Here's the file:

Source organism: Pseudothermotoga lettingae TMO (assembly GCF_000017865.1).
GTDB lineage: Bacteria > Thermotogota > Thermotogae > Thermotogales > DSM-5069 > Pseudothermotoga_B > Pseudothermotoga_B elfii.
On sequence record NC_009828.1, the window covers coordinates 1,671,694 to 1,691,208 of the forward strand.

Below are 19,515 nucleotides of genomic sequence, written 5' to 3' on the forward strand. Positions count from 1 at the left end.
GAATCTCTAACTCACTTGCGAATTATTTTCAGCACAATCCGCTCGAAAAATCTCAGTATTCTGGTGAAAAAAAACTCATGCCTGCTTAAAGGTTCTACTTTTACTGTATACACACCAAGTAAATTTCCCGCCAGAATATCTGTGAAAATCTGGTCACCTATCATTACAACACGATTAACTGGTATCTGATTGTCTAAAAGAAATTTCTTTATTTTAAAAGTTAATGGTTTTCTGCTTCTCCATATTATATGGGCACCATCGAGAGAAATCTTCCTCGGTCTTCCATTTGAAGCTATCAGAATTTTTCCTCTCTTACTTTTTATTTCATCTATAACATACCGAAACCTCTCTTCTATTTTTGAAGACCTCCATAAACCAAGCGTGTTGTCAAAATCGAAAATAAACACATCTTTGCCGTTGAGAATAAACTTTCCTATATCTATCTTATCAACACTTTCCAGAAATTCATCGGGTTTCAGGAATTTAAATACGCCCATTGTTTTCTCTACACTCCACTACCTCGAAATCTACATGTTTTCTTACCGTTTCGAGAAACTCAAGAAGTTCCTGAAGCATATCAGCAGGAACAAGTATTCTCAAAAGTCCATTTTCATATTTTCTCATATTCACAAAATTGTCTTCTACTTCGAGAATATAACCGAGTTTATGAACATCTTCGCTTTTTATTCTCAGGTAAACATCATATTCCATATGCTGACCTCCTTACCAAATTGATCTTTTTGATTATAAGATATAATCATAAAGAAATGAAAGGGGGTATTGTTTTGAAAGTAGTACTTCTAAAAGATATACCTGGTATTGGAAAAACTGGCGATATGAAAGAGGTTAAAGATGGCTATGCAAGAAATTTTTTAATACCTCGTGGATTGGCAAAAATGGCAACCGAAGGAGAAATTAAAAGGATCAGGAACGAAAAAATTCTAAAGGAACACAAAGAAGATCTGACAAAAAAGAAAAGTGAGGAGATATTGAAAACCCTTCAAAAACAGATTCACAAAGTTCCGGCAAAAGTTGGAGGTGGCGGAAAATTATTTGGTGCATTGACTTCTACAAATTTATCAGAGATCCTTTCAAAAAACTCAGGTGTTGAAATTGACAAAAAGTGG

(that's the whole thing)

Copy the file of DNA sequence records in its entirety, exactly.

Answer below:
Source organism: Pseudothermotoga lettingae TMO (assembly GCF_000017865.1).
GTDB lineage: Bacteria > Thermotogota > Thermotogae > Thermotogales > DSM-5069 > Pseudothermotoga_B > Pseudothermotoga_B elfii.
On sequence record NC_009828.1, the window covers coordinates 1,671,694 to 1,691,208 of the forward strand.

Below are 19,515 nucleotides of genomic sequence, written 5' to 3' on the forward strand. Positions count from 1 at the left end.
GAATCTCTAACTCACTTGCGAATTATTTTCAGCACAATCCGCTCGAAAAATCTCAGTATTCTGGTGAAAAAAAACTCATGCCTGCTTAAAGGTTCTACTTTTACTGTATACACACCAAGTAAATTTCCCGCCAGAATATCTGTGAAAATCTGGTCACCTATCATTACAACACGATTAACTGGTATCTGATTGTCTAAAAGAAATTTCTTTATTTTAAAAGTTAATGGTTTTCTGCTTCTCCATATTATATGGGCACCATCGAGAGAAATCTTCCTCGGTCTTCCATTTGAAGCTATCAGAATTTTTCCTCTCTTACTTTTTATTTCATCTATAACATACCGAAACCTCTCTTCTATTTTTGAAGACCTCCATAAACCAAGCGTGTTGTCAAAATCGAAAATAAACACATCTTTGCCGTTGAGAATAAACTTTCCTATATCTATCTTATCAACACTTTCCAGAAATTCATCGGGTTTCAGGAATTTAAATACGCCCATTGTTTTCTCTACACTCCACTACCTCGAAATCTACATGTTTTCTTACCGTTTCGAGAAACTCAAGAAGTTCCTGAAGCATATCAGCAGGAACAAGTATTCTCAAAAGTCCATTTTCATATTTTCTCATATTCACAAAATTGTCTTCTACTTCGAGAATATAACCGAGTTTATGAACATCTTCGCTTTTTATTCTCAGGTAAACATCATATTCCATATGCTGACCTCCTTACCAAATTGATCTTTTTGATTATAAGATATAATCATAAAGAAATGAAAGGGGGTATTGTTTTGAAAGTAGTACTTCTAAAAGATATACCTGGTATTGGAAAAACTGGCGATATGAAAGAGGTTAAAGATGGCTATGCAAGAAATTTTTTAATACCTCGTGGATTGGCAAAAATGGCAACCGAAGGAGAAATTAAAAGGATCAGGAACGAAAAAATTCTAAAGGAACACAAAGAAGATCTGACAAAAAAGAAAAGTGAGGAGATATTGAAAACCCTTCAAAAACAGATTCACAAAGTTCCGGCAAAAGTTGGAGGTGGCGGAAAATTATTTGGTGCATTGACTTCTACAAATTTATCAGAGATCCTTTCAAAAAACTCAGGTGTTGAAATTGACAAAAAGTGG